What you actually gain from a (more) minimal lifestyle
Ever since Marie Kondo decluttered the houses of Californian couples in her Netflix series “Clean up with Marie Kondo”, the trend of minimalism has also manifested itself in our minds. But in the age of materialism and consumerism, can we really do without the supposed “nice things” in life for good?
What does not affect you, can go
On a superficial level, the documentary series by the Japanese best-selling author and queen of cleaning-up is about the most space-efficient way to store socks in your dresser, there is a much deeper question lingering in the background. How do we really want to live in the future? With Marie Kondo in mind, the answer seems straightforward. After all, people’s design for a life liberated from possessions forms the basis for her success.
The principle to actualize this dream is as simple as it is universal and, probably for that reason exactly, enjoys enormous popularity. Clean out your belongings once and for all and you’ll never have to clean up again; that’s the motto. Sounds doable, right? But how do we decide what stays and what goes? Here, too, Marie Kondo has a solution: everything that does not fill us with joy – tokimeku means something like heartbeat in Japanese – unfortunately must go. What is left over can be lovingly tidied up.
The Japanese way of life
This means that every shirt, every paperclip, every piece of furniture or gadget that doesn’t instantly trigger an inner dance of joy should be put aside for disposal. In addition to a decluttered house, you have paved the way to a more conscious lifestyle. Kondo’s method can be extended to all areas of life. Bad eating habits? Away with it! Unpleasant appointments? Cancel them. Exhausting friendships? Let them go. Things that don’t bring you happiness are in the past. But is Ikigai – the Japanese understanding of the meaning of life, the reason for getting up in the morning? Is the fulfillment to be found in every day life?
Are minimalists better people?
Can the pure sight of a trash can, filing cabinet in the study or the thought of the next dentist appointment fill us with the required amount of euphoria? Probably not. Though Marie Kondo’s definition of happiness dictates that we dispose of the garbage can, along with its contents, destroy the files and cancel the dentist appointment, these things, however unpleasant they may be, are part of the life of any responsible adult. It is precisely this point that challenges the theory of radical decluttering. Does it really make sense to stuff everything in a black sack hoping never to see it again? Are the radical minimalists who have little more than a laptop, two cups and a yoga mat in their homes really the happier, even better people?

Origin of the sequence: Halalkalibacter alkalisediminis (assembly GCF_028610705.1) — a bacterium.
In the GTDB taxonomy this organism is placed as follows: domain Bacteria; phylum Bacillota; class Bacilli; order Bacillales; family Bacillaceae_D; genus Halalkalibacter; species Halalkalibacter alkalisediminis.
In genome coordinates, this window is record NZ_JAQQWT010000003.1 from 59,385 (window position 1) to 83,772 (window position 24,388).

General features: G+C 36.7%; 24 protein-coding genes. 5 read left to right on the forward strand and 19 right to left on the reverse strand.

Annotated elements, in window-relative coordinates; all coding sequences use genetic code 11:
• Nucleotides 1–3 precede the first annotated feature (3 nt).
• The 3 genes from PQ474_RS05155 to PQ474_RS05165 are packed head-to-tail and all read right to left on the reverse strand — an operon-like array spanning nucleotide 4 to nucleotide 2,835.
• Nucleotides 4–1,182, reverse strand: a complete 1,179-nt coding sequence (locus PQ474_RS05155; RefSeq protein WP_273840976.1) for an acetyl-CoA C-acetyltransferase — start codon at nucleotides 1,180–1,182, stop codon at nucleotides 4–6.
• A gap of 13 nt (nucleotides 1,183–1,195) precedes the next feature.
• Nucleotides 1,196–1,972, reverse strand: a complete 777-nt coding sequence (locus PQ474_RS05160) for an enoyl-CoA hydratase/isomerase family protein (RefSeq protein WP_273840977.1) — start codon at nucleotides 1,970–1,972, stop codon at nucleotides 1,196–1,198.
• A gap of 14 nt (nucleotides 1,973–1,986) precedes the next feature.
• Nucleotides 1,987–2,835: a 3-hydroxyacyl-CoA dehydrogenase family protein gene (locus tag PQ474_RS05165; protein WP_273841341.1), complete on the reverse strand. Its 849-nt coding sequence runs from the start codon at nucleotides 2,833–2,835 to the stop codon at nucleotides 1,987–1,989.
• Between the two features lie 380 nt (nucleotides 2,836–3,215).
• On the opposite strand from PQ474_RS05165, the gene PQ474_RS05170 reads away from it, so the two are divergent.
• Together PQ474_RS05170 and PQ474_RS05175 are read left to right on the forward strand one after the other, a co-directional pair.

The key to success: make more conscious decisions
In the end, minimalism isn’t a contest of who can get by with fewer possessions. It’s much more important to create awareness of how we can better deal with the possessions we already have. Throwing away a pair of glasses just because they’re not fun to wear at first just means we’ll have to either wander the streets blind or buy new glasses. If we throw out the living room lamp because it no longer brings us happiness, we either sit in the dark or start the search for a new, even better model. So, what’s the take away? First and foremost, it is not the thoughtless and premature decluttering à la Marie Kondo that brings fulfillment. In most cases, making more conscious decisions helps immensely and –with the thought of new glasses or an improved lamp in the back of our minds—we can be content for a few more years.
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